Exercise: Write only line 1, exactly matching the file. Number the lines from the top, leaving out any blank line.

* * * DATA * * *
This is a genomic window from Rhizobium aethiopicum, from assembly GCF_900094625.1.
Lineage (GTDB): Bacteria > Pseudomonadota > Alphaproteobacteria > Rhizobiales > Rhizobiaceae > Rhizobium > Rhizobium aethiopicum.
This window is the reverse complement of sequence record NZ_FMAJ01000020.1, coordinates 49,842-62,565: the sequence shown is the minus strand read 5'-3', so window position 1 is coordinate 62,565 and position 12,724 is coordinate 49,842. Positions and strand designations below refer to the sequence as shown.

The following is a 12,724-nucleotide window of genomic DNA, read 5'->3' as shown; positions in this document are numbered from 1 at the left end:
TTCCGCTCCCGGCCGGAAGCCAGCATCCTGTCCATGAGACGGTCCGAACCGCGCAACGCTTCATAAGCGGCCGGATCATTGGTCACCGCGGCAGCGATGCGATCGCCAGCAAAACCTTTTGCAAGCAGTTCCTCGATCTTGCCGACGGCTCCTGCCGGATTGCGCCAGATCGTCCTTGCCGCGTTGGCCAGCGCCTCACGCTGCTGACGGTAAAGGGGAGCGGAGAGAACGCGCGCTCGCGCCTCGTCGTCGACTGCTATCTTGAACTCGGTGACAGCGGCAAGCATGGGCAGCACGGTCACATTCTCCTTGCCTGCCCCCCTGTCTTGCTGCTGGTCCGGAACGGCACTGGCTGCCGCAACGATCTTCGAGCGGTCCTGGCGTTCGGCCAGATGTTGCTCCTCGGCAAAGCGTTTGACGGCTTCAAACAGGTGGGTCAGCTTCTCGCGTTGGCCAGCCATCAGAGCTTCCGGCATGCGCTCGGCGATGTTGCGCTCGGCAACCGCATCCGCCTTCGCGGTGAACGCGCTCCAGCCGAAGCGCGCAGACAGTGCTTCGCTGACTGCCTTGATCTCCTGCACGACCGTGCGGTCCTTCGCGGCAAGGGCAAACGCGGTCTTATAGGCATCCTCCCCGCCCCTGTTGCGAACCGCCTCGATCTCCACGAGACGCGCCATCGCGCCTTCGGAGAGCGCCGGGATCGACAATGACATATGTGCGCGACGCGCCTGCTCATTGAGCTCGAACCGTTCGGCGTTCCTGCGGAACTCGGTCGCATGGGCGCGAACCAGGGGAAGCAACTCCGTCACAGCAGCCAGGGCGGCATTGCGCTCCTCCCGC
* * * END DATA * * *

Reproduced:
This is a genomic window from Rhizobium aethiopicum, from assembly GCF_900094625.1.